This past summer I challenged the students of the Meadowmount School of Music to find creative ways to express their passion for classical music and inspire new audiences to share this passion. The students responded to my challenge with a variety of projects that reached out into their home communities and communicated directly with diverse audiences. Project ideas ranged from YouTube videos featuring teenage musicians to chamber music concerts designed with the needs of autistic children in mind.
One of the ideas that emerged from this challenge was an organization called ClassiCool Kids. Hanna Rumora and Christine Lui, two high school cellists studying at Meadowmount, envisioned an organization that supports other teenage artists who are committed to performing for elementary school audiences. Hanna and Christine, who perform at local elementary schools once a month, use a ClassiCool Kids facebook page to post about their experiences and exchange advice with other performers.
Below is a guest post from Hanna wherein she shares her insight into the importance of ClassiCool Kids and her personal experiences working with elementary students.
Classical music has become a widely misunderstood art. Fewer young people are attending classical concerts, and if this trend continues, classical music could disappear altogether. Classical music is a unique genre that truly involves the listener, unlike some other more popular types of music. The only way to help this situation is to get young people involved and interested in classical music. Because classical music plays such a major role in my life, I want to spread understanding and love of it to others. By bringing classical music to students, we will open their minds to a form of art they may not have previously been aware of. This is what ClassiCool Kids is trying to do.
ClassiCool Kids started at Meadowmount School of Music in the Summer of 2011, and has been giving outreach performances starting this school year. There are currently several members trying to spread music.
After brainstorming, our group came to the conclusion that it would be most beneficial to introduce classical music to young people. The plan thus far includes several high school musicians presenting monthly in front of classes at schools in their area. Presentations include a brief, simple introduction to the musicians’ instruments; some fun, easy games (i.e. having the students guess ‘animal’ noises that we can make on the instrument); short pieces that they could recognize; some short excerpts of ‘real’ classical music, like beginnings of concertos; and finally a time for the students to ask questions. If the musicians feel comfortable, they can also take requests for songs.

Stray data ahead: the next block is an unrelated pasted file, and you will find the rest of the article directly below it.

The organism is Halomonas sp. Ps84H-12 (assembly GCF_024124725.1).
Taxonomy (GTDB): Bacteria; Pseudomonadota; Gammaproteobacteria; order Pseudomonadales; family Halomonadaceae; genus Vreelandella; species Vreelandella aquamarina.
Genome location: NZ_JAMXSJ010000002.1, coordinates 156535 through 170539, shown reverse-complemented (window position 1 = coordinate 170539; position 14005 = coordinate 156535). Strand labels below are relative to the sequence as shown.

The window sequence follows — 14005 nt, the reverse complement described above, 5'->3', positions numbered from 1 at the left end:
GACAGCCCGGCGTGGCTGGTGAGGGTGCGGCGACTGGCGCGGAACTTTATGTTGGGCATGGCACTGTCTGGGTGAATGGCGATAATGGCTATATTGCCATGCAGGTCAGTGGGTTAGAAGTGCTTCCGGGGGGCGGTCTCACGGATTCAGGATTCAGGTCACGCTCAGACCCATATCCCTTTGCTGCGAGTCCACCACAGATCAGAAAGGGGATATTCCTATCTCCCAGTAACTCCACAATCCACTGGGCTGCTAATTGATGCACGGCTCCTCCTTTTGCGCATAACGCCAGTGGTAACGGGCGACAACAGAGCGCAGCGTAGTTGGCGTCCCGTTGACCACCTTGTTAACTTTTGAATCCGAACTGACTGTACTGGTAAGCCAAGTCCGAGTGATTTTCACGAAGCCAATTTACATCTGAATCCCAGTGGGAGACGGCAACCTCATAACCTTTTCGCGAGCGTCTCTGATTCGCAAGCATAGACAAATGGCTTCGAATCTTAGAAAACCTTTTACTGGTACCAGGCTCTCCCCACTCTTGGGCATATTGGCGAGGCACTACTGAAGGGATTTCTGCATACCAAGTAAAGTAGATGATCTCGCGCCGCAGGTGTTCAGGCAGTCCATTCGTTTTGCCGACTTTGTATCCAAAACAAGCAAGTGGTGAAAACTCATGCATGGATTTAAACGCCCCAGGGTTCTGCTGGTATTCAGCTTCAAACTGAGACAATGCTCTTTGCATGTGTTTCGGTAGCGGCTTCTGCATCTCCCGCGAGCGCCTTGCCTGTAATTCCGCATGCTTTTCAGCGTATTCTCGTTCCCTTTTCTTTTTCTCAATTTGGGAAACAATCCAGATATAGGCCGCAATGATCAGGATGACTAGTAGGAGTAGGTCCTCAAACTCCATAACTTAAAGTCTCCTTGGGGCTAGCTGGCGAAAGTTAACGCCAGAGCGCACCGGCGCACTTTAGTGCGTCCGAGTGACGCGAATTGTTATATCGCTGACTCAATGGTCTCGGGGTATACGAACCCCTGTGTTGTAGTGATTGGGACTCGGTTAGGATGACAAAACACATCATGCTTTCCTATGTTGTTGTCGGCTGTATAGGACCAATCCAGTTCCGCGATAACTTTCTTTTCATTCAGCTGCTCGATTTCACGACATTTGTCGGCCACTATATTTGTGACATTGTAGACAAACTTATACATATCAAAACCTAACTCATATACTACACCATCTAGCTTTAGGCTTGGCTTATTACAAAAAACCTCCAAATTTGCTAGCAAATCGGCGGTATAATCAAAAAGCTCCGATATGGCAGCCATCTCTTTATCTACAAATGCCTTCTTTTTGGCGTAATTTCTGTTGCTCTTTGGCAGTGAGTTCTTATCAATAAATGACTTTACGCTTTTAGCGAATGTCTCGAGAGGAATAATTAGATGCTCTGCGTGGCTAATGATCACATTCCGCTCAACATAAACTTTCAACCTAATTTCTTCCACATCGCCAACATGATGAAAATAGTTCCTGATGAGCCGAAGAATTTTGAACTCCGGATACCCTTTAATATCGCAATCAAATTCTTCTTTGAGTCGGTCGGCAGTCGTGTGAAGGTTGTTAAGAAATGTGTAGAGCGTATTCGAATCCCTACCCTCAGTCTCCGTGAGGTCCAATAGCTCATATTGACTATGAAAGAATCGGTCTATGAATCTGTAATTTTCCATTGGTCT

We have just gotten started with this, but so far, one of the highlights from our performances is watching the students close their eyes and listen to an entire movement of a concerto while drawing to and from different melodies. Students have been allowed to try the cello, which they all enjoyed greatly. All of the children enjoy hearing some of their favorite tunes played on cello. It has been inspirational to watch the students come up with great ideas around what the music is about. When they listened to Elegie by Faure, students thought of a funeral. When they heard the second movement of the Elgar Cello Concerto, the children all agreed it could be accurately represented by the idea of a cat chasing a mouse.
Our group is in a very crucial stage right now. If we want to continue to spread classical music, then it is necessary that all our members continue to take part. We always welcome additional members. If you love classical music, and would like to share this love, then hop on board. There isn’t much you have to do other than give a performance every so often. If you share our goals, then it is important that you get involved as well.
Our goal is to spread understanding of classical music to others. This isn’t necessarily the easiest thing to measure, but if teachers in the area begin to have more students, and local orchestras are selling more tickets, then we know that it is working. It is rewarding just to watch their expressions throughout the presentations. The kids light up as music is played, and they love to share their ideas and learn what our presenters have to offer.
Once, about a week after a presentation, a student raised her hand during individual work time in class. She asked, “May we listen to music while we work please? Classical music?” The students are now excited to listen to classical music while they work.
Simple things like this make all of our work and efforts worthwhile.
Become a Friend of the ClassiCool Kids on Facebook! You can also check out their podcast!